Scene: A room full of ladybadass, accomplished, curious women looking to up their professional game. A professional game that honestly is pretty rad already.
Me: Write down five things you want to be known for professionally.
Ladybadasses: [Frantically writing. Worrying that it’s not good enough.]
Me: How many of you wrote a version of “I’m really great at getting things done” as one of your top responses?
Room full of ladybadass women: 80% or more put their hand up. Every. Single. Time.
If you’ve been to one of my sessions, you’ll know that I then have a little chat with the audience about the importance of being unique. Particularly that while “getting shit done” is an important aspect of your job, being known primarily for “getting shit done” doesn’t help you or your team. (Want to know more about why come to a session!)
I was thinking the other day about this whole idea of “getting things done” and accomplishment, and it’s powerful hold as a tangible measure of success. Why do so many people consider “getting shit done” as a notable feature?
We should re-examine why just completing a task, regardless of size or importance, is the most prominent measure of success.
In all honesty, accomplishment is an almost paralyzing measure of success. Yes, paralyzing. Here are some of the things I regularly hear:
- “If I execute this project I will get the promotion.”
- “My value is measured by my ability to accomplish projects.”
Invariably, as is human nature, this pressure to succeed leads to self-doubt and hesitation.
- “What if I fail?”
- “What if I’m wrong?”
- “I’m not good enough.”
As I work with people from entry to executive level, fear of success is a consistent theme. We consistently promote that success is pushing beyond perfection. However, before trying something new, that powerful voice in each person’s head keeps her on the same, prescribed safe path. Do what is expected. Check the boxes.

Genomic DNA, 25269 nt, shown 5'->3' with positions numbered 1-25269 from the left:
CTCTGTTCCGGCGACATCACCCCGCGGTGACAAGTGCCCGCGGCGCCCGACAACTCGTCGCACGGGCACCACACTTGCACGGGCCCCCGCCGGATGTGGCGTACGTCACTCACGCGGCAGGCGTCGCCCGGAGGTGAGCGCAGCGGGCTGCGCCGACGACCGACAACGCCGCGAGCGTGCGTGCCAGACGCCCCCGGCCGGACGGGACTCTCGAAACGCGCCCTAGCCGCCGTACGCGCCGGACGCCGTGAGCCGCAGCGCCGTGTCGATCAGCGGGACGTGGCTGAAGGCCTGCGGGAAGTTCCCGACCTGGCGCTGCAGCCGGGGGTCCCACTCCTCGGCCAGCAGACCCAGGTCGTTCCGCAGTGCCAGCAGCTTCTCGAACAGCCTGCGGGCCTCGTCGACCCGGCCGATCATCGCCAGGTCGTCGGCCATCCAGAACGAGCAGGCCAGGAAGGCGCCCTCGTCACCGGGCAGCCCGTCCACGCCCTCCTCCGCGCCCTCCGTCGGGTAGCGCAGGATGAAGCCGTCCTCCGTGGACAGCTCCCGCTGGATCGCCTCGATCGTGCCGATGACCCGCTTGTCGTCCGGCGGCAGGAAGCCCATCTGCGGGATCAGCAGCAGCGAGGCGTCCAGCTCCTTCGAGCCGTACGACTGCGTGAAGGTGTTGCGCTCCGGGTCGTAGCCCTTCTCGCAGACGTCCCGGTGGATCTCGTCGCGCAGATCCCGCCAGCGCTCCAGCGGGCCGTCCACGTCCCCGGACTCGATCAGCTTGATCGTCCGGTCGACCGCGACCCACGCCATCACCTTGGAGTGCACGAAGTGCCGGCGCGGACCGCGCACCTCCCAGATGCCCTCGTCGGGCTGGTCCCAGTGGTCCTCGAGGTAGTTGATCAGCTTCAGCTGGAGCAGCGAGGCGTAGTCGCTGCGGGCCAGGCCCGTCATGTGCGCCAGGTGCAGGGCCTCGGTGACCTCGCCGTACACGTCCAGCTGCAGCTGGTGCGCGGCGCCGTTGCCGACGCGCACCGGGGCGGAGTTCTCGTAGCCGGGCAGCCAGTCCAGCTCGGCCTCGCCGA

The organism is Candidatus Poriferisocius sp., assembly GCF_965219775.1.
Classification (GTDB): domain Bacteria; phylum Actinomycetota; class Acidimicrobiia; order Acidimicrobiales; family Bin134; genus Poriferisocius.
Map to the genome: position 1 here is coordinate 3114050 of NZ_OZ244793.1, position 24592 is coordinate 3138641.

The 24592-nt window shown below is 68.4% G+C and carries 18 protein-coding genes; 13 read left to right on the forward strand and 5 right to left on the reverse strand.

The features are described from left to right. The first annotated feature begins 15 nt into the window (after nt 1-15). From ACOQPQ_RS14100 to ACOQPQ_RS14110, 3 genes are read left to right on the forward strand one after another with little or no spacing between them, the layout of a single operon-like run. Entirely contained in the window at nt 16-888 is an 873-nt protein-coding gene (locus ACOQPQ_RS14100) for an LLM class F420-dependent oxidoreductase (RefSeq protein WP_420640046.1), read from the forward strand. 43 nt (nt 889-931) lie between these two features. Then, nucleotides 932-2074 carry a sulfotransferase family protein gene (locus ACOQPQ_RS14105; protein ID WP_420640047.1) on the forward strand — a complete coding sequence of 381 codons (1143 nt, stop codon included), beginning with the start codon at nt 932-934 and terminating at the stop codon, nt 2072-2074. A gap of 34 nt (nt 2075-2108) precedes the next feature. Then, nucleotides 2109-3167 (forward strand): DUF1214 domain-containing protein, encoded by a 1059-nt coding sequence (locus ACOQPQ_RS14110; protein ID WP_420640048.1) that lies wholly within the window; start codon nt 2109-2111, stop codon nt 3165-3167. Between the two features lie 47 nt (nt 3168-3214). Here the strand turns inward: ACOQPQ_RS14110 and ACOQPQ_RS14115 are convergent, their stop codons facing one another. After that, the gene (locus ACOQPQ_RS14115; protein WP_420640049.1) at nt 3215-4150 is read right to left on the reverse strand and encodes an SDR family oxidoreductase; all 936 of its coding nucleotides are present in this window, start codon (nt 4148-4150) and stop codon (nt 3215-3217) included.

Put yourself in a CEO’s shoes for a moment. Better yet, put yourself in your customer’s shoes. Do I want you to deliver on expectations? Absolutely. But do I also want you to create new things, make it better, anticipate the need I didn’t know I had? Even more so! I don’t know about the rest of you but if I had an employee, a company, a product that consistently did THAT, I’d be a fan for life. To accomplish that feat not only do we have to complete the task, but we might have to adjust the process / break the rules / do something differently. Done is not done in this situation, “done” is thinking creatively, “done” is thinking about today and tomorrow’s result.
So how do we change the attitude that completing a task is an accomplishment worthy of notoriety? Because whatever I might say, we are, as people, measured by our ability to “get shit done,” to be “perfect” from the moment we pop out the womb. This is probably why that voice in our head is so strong.
Maybe it’s time to change the measurement. Maybe it’s time to change the conversation from “What did you do?” to “What did you learn?” Promote thinking overproduction.
What did you learn manifests conversations with phrases like:
“This is what I’d do differently.”
“Here’s what we can improve.”
I’d hire, promote, give strategic and interesting opportunities to someone saying things like this person all day. Wouldn’t you?
So next time you’re in a conversation with someone on your team, or a peer, or a manager even, let’s replace “What did you do?” with “What did you learn?”
Maybe together we can change how we measure success.